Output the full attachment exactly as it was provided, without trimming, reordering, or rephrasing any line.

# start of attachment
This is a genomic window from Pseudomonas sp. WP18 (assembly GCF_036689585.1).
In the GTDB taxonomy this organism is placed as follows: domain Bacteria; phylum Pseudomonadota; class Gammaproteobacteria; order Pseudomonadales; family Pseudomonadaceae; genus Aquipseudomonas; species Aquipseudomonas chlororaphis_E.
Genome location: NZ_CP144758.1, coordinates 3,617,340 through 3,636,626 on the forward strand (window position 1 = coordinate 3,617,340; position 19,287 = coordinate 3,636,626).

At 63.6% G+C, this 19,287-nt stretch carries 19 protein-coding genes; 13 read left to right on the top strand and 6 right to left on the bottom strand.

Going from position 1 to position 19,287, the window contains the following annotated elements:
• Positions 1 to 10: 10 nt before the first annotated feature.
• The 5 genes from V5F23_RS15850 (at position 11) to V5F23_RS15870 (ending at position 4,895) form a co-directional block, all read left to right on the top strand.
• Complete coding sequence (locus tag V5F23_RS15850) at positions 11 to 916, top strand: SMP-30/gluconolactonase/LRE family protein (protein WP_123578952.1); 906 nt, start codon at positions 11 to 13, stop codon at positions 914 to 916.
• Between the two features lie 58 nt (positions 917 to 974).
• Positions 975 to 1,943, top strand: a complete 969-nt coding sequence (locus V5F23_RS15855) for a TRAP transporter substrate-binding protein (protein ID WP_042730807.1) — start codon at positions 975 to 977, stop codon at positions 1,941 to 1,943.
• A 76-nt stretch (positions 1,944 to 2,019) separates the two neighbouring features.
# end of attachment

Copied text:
This is a genomic window from Pseudomonas sp. WP18 (assembly GCF_036689585.1).
In the GTDB taxonomy this organism is placed as follows: domain Bacteria; phylum Pseudomonadota; class Gammaproteobacteria; order Pseudomonadales; family Pseudomonadaceae; genus Aquipseudomonas; species Aquipseudomonas chlororaphis_E.
Genome location: NZ_CP144758.1, coordinates 3,617,340 through 3,636,626 on the forward strand (window position 1 = coordinate 3,617,340; position 19,287 = coordinate 3,636,626).

At 63.6% G+C, this 19,287-nt stretch carries 19 protein-coding genes; 13 read left to right on the top strand and 6 right to left on the bottom strand.

Going from position 1 to position 19,287, the window contains the following annotated elements:
• Positions 1 to 10: 10 nt before the first annotated feature.
• The 5 genes from V5F23_RS15850 (at position 11) to V5F23_RS15870 (ending at position 4,895) form a co-directional block, all read left to right on the top strand.
• Complete coding sequence (locus tag V5F23_RS15850) at positions 11 to 916, top strand: SMP-30/gluconolactonase/LRE family protein (protein WP_123578952.1); 906 nt, start codon at positions 11 to 13, stop codon at positions 914 to 916.
• Between the two features lie 58 nt (positions 917 to 974).
• Positions 975 to 1,943, top strand: a complete 969-nt coding sequence (locus V5F23_RS15855) for a TRAP transporter substrate-binding protein (protein ID WP_042730807.1) — start codon at positions 975 to 977, stop codon at positions 1,941 to 1,943.
• A 76-nt stretch (positions 1,944 to 2,019) separates the two neighbouring features.